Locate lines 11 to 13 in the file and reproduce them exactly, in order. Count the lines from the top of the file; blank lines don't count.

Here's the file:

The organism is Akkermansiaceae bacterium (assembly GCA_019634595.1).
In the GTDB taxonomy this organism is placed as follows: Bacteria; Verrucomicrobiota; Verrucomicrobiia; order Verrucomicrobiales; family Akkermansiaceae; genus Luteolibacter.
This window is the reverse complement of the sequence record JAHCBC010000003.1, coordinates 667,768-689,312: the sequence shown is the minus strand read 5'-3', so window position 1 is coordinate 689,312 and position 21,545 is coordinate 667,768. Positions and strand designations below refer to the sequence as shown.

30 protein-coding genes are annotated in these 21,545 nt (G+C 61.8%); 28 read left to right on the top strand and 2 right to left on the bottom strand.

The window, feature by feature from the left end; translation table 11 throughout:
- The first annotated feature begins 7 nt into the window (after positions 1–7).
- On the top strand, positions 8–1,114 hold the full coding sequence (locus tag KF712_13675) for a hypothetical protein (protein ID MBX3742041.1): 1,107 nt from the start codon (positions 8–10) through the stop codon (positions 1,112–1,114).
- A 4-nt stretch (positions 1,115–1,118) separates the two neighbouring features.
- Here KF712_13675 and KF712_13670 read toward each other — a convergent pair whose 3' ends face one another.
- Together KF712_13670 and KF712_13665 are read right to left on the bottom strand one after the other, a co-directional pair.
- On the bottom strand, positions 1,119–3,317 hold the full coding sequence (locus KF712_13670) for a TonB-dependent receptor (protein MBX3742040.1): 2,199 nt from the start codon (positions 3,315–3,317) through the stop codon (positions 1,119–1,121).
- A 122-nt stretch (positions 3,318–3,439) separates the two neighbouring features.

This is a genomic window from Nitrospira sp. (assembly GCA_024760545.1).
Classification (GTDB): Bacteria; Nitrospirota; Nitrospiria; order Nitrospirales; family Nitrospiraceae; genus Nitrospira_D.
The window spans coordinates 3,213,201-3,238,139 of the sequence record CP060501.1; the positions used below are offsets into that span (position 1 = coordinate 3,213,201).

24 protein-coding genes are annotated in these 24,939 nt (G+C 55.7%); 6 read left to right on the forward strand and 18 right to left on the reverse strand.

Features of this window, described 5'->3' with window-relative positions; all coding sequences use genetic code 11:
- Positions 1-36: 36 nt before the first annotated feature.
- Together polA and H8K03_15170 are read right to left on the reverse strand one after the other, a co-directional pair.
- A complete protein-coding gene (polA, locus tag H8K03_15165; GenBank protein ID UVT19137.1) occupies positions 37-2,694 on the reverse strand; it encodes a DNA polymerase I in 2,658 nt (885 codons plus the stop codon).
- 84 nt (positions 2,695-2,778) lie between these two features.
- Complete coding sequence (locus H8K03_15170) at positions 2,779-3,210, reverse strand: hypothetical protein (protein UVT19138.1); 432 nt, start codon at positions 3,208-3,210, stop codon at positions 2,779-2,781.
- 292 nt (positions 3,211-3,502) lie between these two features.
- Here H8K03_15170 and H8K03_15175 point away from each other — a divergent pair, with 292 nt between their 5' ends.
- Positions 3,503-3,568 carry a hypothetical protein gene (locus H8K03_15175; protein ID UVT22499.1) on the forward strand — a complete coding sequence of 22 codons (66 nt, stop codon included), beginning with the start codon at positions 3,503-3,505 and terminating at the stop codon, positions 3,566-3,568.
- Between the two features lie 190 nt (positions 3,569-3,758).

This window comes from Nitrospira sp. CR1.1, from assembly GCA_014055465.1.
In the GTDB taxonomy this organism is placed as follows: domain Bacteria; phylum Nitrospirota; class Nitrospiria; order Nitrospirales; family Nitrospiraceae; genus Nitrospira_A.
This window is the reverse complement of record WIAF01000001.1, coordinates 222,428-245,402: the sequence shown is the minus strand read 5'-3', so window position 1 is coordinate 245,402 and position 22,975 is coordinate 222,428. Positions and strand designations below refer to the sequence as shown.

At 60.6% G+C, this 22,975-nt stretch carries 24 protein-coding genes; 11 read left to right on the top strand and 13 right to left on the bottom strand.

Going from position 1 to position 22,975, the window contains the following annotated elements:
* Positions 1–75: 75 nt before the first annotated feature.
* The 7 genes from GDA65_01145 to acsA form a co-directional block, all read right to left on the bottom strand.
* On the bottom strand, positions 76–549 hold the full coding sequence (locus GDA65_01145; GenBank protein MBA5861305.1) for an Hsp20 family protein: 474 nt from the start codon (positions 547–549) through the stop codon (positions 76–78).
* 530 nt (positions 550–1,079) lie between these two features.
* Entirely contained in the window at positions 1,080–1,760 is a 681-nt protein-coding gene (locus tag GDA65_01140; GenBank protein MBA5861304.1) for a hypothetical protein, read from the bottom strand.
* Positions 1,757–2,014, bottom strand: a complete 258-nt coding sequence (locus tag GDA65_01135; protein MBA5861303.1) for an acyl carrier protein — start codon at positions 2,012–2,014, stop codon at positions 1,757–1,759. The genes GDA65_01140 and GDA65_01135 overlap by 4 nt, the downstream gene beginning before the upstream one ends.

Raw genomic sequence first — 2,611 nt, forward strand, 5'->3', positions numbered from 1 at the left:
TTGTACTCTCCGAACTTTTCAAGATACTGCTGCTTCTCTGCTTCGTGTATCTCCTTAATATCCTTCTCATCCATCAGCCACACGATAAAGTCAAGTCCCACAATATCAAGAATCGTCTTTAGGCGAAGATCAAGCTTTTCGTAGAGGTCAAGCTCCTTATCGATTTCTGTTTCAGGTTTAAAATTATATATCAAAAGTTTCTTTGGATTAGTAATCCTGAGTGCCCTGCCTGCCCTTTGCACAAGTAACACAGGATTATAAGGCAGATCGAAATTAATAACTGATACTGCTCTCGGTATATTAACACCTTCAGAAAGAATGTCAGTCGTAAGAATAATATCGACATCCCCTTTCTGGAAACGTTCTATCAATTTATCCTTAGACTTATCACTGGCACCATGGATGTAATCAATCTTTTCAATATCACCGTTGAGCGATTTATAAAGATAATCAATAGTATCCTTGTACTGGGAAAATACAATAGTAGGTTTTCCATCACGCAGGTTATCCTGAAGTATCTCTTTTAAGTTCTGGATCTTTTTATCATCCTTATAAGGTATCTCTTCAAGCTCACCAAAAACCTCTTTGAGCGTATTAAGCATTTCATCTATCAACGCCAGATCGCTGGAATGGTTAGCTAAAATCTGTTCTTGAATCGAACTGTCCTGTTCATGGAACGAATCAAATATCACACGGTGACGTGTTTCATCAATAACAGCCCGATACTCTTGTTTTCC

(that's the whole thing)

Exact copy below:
- On the bottom strand, positions 1,119–3,317 hold the full coding sequence (locus KF712_13670) for a TonB-dependent receptor (protein MBX3742040.1): 2,199 nt from the start codon (positions 3,315–3,317) through the stop codon (positions 1,119–1,121).
- A 122-nt stretch (positions 3,318–3,439) separates the two neighbouring features.

This is a genomic window from Nitrospira sp. (assembly GCA_024760545.1).